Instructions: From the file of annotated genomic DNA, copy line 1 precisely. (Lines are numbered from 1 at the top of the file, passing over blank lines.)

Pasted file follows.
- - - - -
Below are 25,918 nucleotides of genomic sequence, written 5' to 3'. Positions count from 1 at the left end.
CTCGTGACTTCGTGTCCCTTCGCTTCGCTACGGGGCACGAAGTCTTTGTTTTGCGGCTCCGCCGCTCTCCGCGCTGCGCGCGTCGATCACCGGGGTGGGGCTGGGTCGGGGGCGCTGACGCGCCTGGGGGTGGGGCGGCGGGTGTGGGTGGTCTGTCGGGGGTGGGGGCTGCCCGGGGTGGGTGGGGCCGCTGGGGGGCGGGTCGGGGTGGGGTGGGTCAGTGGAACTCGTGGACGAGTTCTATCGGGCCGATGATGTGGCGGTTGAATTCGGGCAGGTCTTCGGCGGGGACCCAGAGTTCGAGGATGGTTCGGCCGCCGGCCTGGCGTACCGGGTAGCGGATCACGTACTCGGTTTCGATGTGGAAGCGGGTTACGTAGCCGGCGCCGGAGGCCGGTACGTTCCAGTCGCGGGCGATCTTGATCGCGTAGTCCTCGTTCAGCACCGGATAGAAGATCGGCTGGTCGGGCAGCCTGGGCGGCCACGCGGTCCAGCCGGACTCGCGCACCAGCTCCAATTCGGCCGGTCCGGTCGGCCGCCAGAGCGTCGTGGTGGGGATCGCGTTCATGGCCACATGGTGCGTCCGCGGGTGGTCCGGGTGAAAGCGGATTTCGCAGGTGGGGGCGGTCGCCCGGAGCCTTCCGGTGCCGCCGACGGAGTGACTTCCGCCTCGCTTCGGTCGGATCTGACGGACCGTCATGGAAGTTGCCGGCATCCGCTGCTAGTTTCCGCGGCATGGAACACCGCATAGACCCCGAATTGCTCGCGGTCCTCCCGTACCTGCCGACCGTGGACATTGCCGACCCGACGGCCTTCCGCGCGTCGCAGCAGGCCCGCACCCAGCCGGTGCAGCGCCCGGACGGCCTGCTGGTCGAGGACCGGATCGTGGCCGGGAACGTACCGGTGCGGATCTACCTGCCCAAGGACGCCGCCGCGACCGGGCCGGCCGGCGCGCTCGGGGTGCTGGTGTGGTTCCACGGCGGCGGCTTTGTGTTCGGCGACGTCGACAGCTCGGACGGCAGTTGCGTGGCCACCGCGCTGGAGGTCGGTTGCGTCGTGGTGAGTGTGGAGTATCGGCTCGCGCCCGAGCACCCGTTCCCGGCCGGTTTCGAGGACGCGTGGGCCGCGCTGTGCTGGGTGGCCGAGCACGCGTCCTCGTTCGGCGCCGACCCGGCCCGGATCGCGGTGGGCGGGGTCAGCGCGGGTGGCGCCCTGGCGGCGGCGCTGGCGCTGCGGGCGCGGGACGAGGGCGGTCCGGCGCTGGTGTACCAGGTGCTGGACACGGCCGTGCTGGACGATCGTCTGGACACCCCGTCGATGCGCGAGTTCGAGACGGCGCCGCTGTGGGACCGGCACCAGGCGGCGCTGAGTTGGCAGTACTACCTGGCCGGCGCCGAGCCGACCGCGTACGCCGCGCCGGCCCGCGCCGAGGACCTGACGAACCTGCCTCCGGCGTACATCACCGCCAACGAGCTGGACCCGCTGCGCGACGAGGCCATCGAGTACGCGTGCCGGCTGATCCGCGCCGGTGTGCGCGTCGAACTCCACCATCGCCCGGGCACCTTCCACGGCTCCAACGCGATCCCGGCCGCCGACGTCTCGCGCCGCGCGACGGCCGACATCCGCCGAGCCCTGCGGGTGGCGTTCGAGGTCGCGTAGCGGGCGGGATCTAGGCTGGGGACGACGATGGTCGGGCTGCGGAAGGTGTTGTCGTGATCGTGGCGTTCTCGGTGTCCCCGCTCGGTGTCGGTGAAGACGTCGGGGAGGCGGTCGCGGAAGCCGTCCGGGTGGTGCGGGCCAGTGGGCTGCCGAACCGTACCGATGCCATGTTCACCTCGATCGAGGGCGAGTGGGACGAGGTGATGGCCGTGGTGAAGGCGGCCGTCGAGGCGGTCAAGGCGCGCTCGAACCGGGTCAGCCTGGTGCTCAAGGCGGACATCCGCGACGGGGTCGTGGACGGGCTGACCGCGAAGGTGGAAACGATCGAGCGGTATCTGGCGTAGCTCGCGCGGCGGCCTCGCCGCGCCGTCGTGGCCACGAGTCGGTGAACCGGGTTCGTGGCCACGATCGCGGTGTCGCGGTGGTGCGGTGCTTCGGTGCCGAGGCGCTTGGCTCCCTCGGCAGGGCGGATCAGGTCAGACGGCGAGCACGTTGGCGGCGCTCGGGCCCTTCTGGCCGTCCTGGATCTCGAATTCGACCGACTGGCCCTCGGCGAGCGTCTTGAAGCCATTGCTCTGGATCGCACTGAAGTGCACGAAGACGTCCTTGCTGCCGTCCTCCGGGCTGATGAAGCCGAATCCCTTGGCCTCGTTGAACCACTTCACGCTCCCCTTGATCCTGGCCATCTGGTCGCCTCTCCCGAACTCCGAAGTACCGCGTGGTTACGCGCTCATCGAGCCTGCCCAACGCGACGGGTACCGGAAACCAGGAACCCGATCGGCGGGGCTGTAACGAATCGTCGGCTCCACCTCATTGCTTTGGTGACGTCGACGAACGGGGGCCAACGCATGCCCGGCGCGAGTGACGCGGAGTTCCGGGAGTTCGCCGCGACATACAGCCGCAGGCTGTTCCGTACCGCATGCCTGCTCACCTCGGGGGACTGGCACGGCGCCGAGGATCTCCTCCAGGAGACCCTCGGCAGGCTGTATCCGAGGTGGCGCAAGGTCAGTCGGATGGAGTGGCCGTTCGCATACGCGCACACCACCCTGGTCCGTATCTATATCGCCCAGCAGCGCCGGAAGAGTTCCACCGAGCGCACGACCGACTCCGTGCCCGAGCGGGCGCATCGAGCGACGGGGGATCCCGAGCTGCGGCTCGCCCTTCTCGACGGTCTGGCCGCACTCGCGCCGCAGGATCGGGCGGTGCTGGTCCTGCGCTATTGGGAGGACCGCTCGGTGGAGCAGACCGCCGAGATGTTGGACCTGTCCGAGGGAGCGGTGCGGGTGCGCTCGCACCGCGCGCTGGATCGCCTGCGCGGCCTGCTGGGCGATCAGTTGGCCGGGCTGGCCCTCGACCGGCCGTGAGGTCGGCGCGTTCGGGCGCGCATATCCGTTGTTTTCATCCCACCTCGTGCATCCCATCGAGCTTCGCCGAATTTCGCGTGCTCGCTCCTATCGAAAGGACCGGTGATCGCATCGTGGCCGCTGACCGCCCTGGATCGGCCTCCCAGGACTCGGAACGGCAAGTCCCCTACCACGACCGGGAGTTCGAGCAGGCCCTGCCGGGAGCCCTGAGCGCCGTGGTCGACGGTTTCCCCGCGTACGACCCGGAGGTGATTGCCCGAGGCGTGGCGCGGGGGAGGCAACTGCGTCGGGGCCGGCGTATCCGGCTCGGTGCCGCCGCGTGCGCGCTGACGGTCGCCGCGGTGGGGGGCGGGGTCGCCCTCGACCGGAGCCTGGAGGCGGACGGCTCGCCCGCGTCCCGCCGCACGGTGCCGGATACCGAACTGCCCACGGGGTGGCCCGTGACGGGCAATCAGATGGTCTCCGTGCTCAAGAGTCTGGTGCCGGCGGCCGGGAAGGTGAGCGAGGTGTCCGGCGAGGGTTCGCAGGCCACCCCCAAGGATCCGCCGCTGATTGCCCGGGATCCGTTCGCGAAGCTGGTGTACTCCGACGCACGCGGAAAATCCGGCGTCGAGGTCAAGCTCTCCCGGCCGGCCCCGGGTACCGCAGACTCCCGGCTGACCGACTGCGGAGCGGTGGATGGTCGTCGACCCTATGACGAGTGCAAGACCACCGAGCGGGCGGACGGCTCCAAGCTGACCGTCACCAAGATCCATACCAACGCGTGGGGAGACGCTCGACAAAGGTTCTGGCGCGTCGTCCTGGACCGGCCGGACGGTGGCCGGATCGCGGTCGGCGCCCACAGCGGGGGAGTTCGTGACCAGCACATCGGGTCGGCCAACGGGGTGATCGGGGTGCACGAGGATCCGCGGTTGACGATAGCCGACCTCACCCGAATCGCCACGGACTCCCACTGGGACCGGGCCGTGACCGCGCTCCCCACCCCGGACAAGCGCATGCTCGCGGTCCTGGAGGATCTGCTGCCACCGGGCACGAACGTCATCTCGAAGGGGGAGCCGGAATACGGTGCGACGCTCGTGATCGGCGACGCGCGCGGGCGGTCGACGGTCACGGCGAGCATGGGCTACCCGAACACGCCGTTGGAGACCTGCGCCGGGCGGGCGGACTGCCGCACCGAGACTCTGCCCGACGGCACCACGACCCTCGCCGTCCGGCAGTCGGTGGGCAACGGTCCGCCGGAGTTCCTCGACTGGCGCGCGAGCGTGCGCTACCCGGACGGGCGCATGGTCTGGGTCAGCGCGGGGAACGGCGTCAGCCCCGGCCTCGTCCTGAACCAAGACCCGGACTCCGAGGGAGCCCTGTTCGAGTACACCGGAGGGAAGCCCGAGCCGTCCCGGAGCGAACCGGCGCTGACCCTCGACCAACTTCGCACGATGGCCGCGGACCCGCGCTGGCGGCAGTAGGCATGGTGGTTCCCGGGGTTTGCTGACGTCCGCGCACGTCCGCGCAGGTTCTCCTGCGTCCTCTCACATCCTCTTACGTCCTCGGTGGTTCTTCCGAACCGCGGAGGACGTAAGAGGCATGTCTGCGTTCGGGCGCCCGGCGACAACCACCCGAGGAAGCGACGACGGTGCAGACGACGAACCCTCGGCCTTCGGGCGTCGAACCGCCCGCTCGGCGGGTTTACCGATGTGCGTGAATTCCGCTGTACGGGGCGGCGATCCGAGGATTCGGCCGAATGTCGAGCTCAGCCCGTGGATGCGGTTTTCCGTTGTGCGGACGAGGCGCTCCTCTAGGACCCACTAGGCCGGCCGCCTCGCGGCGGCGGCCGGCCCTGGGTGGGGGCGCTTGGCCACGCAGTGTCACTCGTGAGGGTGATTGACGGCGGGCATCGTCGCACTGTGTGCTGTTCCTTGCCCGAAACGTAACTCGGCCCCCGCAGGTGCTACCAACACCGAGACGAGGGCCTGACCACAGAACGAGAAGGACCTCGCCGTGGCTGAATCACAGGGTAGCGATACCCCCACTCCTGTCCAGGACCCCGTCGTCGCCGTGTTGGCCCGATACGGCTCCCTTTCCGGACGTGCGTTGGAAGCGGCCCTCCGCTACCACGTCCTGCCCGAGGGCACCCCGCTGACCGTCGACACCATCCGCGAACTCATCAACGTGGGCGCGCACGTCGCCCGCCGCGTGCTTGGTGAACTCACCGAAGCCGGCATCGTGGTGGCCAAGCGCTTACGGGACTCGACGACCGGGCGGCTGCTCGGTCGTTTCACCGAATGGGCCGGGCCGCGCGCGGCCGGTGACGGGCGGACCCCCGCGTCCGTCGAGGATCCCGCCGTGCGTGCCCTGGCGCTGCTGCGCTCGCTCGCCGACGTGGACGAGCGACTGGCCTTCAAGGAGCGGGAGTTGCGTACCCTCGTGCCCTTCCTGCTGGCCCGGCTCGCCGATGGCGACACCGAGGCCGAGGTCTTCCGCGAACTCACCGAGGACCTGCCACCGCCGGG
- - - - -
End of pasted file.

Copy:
Below are 25,918 nucleotides of genomic sequence, written 5' to 3'. Positions count from 1 at the left end.